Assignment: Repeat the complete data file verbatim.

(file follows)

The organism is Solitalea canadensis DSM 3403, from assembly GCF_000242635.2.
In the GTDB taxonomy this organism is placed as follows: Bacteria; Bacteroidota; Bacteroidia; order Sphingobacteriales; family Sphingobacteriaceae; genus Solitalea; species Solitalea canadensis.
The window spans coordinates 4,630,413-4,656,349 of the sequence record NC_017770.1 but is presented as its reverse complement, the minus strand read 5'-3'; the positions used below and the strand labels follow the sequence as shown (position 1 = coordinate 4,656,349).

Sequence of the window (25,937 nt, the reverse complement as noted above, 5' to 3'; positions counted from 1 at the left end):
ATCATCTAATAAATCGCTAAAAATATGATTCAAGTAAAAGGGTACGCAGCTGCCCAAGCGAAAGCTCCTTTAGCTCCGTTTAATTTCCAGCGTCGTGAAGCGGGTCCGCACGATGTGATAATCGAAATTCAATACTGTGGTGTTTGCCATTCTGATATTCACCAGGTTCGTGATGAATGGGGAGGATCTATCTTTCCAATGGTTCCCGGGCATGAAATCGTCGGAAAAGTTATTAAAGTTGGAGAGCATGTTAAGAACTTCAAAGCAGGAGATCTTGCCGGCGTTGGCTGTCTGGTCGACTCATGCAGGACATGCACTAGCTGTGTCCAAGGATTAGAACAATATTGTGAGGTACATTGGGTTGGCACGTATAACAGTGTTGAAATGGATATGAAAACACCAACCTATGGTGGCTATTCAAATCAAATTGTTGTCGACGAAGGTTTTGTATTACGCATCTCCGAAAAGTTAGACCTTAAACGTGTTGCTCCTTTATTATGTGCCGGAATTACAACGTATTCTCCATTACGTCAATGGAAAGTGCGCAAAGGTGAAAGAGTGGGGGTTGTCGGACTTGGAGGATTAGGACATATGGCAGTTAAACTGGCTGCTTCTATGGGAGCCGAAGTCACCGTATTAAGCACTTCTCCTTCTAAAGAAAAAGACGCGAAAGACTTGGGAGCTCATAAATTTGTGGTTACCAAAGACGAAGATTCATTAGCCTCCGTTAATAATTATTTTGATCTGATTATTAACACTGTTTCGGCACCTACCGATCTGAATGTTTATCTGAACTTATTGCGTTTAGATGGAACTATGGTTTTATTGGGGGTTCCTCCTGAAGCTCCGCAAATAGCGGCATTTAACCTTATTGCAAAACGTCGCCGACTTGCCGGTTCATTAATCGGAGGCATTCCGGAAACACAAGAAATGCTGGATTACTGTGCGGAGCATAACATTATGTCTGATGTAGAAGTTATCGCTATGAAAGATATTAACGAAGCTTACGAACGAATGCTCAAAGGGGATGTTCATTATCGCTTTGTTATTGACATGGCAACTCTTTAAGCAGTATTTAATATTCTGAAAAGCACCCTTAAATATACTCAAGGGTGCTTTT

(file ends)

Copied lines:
The organism is Solitalea canadensis DSM 3403, from assembly GCF_000242635.2.
In the GTDB taxonomy this organism is placed as follows: Bacteria; Bacteroidota; Bacteroidia; order Sphingobacteriales; family Sphingobacteriaceae; genus Solitalea; species Solitalea canadensis.
The window spans coordinates 4,630,413-4,656,349 of the sequence record NC_017770.1 but is presented as its reverse complement, the minus strand read 5'-3'; the positions used below and the strand labels follow the sequence as shown (position 1 = coordinate 4,656,349).

Sequence of the window (25,937 nt, the reverse complement as noted above, 5' to 3'; positions counted from 1 at the left end):
ATCATCTAATAAATCGCTAAAAATATGATTCAAGTAAAAGGGTACGCAGCTGCCCAAGCGAAAGCTCCTTTAGCTCCGTTTAATTTCCAGCGTCGTGAAGCGGGTCCGCACGATGTGATAATCGAAATTCAATACTGTGGTGTTTGCCATTCTGATATTCACCAGGTTCGTGATGAATGGGGAGGATCTATCTTTCCAATGGTTCCCGGGCATGAAATCGTCGGAAAAGTTATTAAAGTTGGAGAGCATGTTAAGAACTTCAAAGCAGGAGATCTTGCCGGCGTTGGCTGTCTGGTCGACTCATGCAGGACATGCACTAGCTGTGTCCAAGGATTAGAACAATATTGTGAGGTACATTGGGTTGGCACGTATAACAGTGTTGAAATGGATATGAAAACACCAACCTATGGTGGCTATTCAAATCAAATTGTTGTCGACGAAGGTTTTGTATTACGCATCTCCGAAAAGTTAGACCTTAAACGTGTTGCTCCTTTATTATGTGCCGGAATTACAACGTATTCTCCATTACGTCAATGGAAAGTGCGCAAAGGTGAAAGAGTGGGGGTTGTCGGACTTGGAGGATTAGGACATATGGCAGTTAAACTGGCTGCTTCTATGGGAGCCGAAGTCACCGTATTAAGCACTTCTCCTTCTAAAGAAAAAGACGCGAAAGACTTGGGAGCTCATAAATTTGTGGTTACCAAAGACGAAGATTCATTAGCCTCCGTTAATAATTATTTTGATCTGATTATTAACACTGTTTCGGCACCTACCGATCTGAATGTTTATCTGAACTTATTGCGTTTAGATGGAACTATGGTTTTATTGGGGGTTCCTCCTGAAGCTCCGCAAATAGCGGCATTTAACCTTATTGCAAAACGTCGCCGACTTGCCGGTTCATTAATCGGAGGCATTCCGGAAACACAAGAAATGCTGGATTACTGTGCGGAGCATAACATTATGTCTGATGTAGAAGTTATCGCTATGAAAGATATTAACGAAGCTTACGAACGAATGCTCAAAGGGGATGTTCATTATCGCTTTGTTATTGACATGGCAACTCTTTAAGCAGTATTTAATATTCTGAAAAGCACCCTTAAATATACTCAAGGGTGCTTTT